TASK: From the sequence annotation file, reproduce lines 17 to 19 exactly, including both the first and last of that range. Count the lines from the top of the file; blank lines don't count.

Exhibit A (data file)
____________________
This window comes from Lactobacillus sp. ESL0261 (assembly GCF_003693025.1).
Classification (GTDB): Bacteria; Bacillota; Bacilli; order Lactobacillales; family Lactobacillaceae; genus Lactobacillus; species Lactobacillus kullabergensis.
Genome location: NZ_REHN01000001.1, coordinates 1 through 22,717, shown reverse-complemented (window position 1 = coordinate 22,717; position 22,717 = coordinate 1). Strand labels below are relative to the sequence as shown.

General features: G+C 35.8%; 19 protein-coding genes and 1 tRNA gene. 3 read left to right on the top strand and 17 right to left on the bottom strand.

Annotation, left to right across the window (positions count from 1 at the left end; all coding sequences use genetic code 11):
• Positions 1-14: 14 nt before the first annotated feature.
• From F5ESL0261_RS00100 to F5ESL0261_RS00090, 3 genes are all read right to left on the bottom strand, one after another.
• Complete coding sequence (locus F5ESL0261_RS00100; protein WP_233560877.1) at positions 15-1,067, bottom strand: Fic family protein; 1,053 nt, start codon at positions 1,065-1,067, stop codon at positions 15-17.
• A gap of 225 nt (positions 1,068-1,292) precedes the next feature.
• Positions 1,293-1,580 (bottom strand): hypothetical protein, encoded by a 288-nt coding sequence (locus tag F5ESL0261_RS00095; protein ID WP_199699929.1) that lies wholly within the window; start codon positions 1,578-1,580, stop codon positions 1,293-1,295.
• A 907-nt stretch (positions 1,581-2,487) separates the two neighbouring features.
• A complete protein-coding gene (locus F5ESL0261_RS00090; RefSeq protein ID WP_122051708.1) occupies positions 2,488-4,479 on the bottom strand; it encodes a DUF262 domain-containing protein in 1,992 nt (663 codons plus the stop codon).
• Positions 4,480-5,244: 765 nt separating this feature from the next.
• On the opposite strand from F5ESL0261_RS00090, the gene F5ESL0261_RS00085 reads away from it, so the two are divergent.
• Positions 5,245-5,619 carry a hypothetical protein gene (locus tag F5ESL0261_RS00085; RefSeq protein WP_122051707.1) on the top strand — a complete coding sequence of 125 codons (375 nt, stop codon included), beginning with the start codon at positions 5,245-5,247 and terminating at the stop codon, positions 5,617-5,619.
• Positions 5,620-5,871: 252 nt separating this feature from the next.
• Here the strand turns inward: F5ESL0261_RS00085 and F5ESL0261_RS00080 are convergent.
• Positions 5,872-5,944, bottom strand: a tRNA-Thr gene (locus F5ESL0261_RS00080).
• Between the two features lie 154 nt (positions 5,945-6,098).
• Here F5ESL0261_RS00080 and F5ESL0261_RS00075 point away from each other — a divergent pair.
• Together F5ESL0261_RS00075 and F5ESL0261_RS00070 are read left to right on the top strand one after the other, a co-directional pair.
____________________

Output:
• Here the strand turns inward: F5ESL0261_RS00085 and F5ESL0261_RS00080 are convergent.
• Positions 5,872-5,944, bottom strand: a tRNA-Thr gene (locus F5ESL0261_RS00080).
• Between the two features lie 154 nt (positions 5,945-6,098).